Whether it's in the frills, like the margarita lounges, or the basics, like having top-notch security on-site, the jewelry and accessories trade show is increasingly becoming a necessity on the trade fair landscape.
Reflecting the opinion that it's often hard to get a real sense of the details on a leather purse or a diamond brooch from a company's Web site or its look books, organizers of New York accessories shows say numbers are up for both exhibitors and visitors.
"I'd imagine that it's the same as in accessories, but with fine jewelry, trade shows are critical," said Dave Bonaparte, group vice president of JCK Events in Norwalk, Conn., which organizes the JCK Show in Las Vegas and JCK Invitational in New York, which both showcase fine jewelry.
"In fine jewelry, and certainly for one-of a-kind pieces, seeing it on the Web or in magazines doesn't do it justice. And then there is the security aspect: The traveling salesman is becoming obsolete in jewelry, and the trade show environment is safe and secure. Those two factors alone contribute to the success of a well-run and well-represented jewelry event," he said.
For 2008, the company is focusing its efforts on JCK Vegas, and has elected not to have the JCK Invitational in New York.
"There are a fair amount of shows serving the marketplace [in New York] so we are looking for other opportunities to take the JCK brand internationally, or to other parts of the country," said Bonaparte, who added JCK Invitational may return to New York in the future.
The industry appears to be buoyant across all sectors, including general accessories. Britton Jones, president and chief executive officer of Business Journals Inc., the Norwalk-based company that organizes AccessoriesTheShow in New York, said the 2008 event is sold out. The show, which will take place Jan. 6 to 8 at the Jacob K. Javits Convention Center, will boast approximately 1,900 exhibitors — up about 200 from last year — and some 15,000 visitors.
"The waiting list keeps on getting longer and longer," said Jones. "It's quite substantial at this point."
He attributes that partly to what he describes as "the vibrancy of the market that we've created at the show. "It's clearly become the world's largest and most dynamic marketplace of the accessories industry," he said. "We've had a hard time adding to the overall show floor. We keep trying to find new layouts to improve traffic flow while still allowing more people to participate."Brands scheduled to be showcased include Steven by Steve Madden, Jaded, Lacoste, StockinGirl Legwear and Tano.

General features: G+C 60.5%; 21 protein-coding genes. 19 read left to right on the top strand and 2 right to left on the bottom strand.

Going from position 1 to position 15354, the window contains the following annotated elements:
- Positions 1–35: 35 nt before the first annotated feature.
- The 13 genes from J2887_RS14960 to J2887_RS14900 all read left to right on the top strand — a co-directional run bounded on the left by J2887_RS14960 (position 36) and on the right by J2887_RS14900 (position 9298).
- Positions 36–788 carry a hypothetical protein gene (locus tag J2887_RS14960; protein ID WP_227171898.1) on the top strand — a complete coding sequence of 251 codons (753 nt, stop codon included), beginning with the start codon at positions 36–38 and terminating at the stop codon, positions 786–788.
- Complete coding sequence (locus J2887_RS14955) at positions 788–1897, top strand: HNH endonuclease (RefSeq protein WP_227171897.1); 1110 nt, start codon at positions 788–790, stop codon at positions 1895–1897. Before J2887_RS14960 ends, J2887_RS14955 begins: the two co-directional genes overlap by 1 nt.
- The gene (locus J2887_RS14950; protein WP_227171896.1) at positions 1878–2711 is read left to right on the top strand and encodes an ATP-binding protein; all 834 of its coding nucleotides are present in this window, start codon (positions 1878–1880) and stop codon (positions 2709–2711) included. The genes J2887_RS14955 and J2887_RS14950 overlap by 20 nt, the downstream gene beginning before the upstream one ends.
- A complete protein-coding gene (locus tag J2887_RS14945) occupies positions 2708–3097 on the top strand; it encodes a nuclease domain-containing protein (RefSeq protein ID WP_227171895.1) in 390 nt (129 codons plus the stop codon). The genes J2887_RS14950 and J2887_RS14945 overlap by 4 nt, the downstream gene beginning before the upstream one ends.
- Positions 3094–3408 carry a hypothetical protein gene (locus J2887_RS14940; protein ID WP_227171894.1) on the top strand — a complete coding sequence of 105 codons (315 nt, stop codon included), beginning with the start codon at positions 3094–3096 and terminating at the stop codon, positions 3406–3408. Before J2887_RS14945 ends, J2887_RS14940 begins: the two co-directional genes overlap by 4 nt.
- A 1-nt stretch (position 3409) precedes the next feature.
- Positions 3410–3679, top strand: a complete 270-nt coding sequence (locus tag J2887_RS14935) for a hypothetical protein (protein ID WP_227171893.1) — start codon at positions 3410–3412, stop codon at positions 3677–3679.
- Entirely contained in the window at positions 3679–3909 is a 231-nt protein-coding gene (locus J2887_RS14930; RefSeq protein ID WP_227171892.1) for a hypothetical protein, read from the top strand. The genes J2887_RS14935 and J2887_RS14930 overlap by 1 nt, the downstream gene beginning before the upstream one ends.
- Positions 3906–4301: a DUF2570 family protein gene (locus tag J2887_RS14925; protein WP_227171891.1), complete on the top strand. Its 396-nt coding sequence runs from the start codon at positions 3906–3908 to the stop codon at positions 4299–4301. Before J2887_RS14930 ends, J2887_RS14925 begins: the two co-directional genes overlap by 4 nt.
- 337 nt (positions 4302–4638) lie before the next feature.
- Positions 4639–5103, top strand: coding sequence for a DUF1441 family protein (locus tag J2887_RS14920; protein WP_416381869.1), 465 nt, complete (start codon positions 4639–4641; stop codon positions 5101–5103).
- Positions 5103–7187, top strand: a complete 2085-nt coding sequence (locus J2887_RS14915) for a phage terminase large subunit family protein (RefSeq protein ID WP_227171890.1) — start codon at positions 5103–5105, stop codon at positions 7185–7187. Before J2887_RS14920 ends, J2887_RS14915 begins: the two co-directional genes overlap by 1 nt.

Jones said a big draw for visitors was the fact that the event offers one of the largest selections in the world of juried and edited accessories.
"It's a source of newness and the best place to find trends. So people come with a lot of open-to-buy and excitement."
Increased international participation is being cultivated, with more emphasis on bringing in retailers from Western Europe, Mexico, Japan and Canada.
"Keeping our show fresh is the mantra around here," he said. "Each season we totally redesign the show from head to toe, from the cafe to the public spaces, reflecting colors and trends."
Sharon Enright, general manager for the Tradeshow Division of Business Journals Inc., said the venue in 2008 would be revamped to show the influence in accessories of bold colors and prints.
"Accessories are being further embellished again and are more flamboyant in every category. We will take that and present an environment at the show that is very dramatic."
New sponsors include tequila maker Jose Cuervo, which will host a margarita lounge, as well as Dasani water and Celestial Seasonings teas. Celebrity chef and author Sandra Lee has also signed up to lend her services.
"We always mix it up, and make sure everyone can partake of the special events," said Enright, adding another highlight of the season would be the seasonal tote bag, in keeping with the major accessory trends of the season, that will be offered to visitors.
While Las Vegas is as important a show venue, Jones said the New York event tends to draw more of a strong international business.
"For us, our shows are larger in New York," he said. "It's our original base of business. Sometimes our exhibitors overlap, but there are also a lot of unique exhibitors in each market."